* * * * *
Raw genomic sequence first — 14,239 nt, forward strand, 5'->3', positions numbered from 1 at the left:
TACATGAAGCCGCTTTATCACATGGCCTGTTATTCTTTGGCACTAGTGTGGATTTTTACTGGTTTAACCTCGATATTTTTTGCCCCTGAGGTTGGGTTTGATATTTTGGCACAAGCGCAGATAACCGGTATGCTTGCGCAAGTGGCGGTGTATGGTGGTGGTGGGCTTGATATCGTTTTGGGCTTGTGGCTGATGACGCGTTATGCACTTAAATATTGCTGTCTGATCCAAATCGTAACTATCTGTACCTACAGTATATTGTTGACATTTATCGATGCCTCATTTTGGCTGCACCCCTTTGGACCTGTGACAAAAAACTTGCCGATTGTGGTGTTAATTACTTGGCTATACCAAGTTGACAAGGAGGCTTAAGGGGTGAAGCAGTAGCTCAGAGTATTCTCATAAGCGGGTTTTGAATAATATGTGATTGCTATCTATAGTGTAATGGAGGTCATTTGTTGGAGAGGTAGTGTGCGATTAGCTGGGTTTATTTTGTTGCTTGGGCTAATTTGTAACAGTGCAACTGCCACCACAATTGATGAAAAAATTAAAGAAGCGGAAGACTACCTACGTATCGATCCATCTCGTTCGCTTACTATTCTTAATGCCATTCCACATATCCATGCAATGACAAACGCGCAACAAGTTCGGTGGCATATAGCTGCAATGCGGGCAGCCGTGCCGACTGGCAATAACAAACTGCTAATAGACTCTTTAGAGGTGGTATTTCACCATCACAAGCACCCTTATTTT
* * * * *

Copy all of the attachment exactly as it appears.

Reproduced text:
Raw genomic sequence first — 14,239 nt, forward strand, 5'->3', positions numbered from 1 at the left:
TACATGAAGCCGCTTTATCACATGGCCTGTTATTCTTTGGCACTAGTGTGGATTTTTACTGGTTTAACCTCGATATTTTTTGCCCCTGAGGTTGGGTTTGATATTTTGGCACAAGCGCAGATAACCGGTATGCTTGCGCAAGTGGCGGTGTATGGTGGTGGTGGGCTTGATATCGTTTTGGGCTTGTGGCTGATGACGCGTTATGCACTTAAATATTGCTGTCTGATCCAAATCGTAACTATCTGTACCTACAGTATATTGTTGACATTTATCGATGCCTCATTTTGGCTGCACCCCTTTGGACCTGTGACAAAAAACTTGCCGATTGTGGTGTTAATTACTTGGCTATACCAAGTTGACAAGGAGGCTTAAGGGGTGAAGCAGTAGCTCAGAGTATTCTCATAAGCGGGTTTTGAATAATATGTGATTGCTATCTATAGTGTAATGGAGGTCATTTGTTGGAGAGGTAGTGTGCGATTAGCTGGGTTTATTTTGTTGCTTGGGCTAATTTGTAACAGTGCAACTGCCACCACAATTGATGAAAAAATTAAAGAAGCGGAAGACTACCTACGTATCGATCCATCTCGTTCGCTTACTATTCTTAATGCCATTCCACATATCCATGCAATGACAAACGCGCAACAAGTTCGGTGGCATATAGCTGCAATGCGGGCAGCCGTGCCGACTGGCAATAACAAACTGCTAATAGACTCTTTAGAGGTGGTATTTCACCATCACAAGCACCCTTATTTT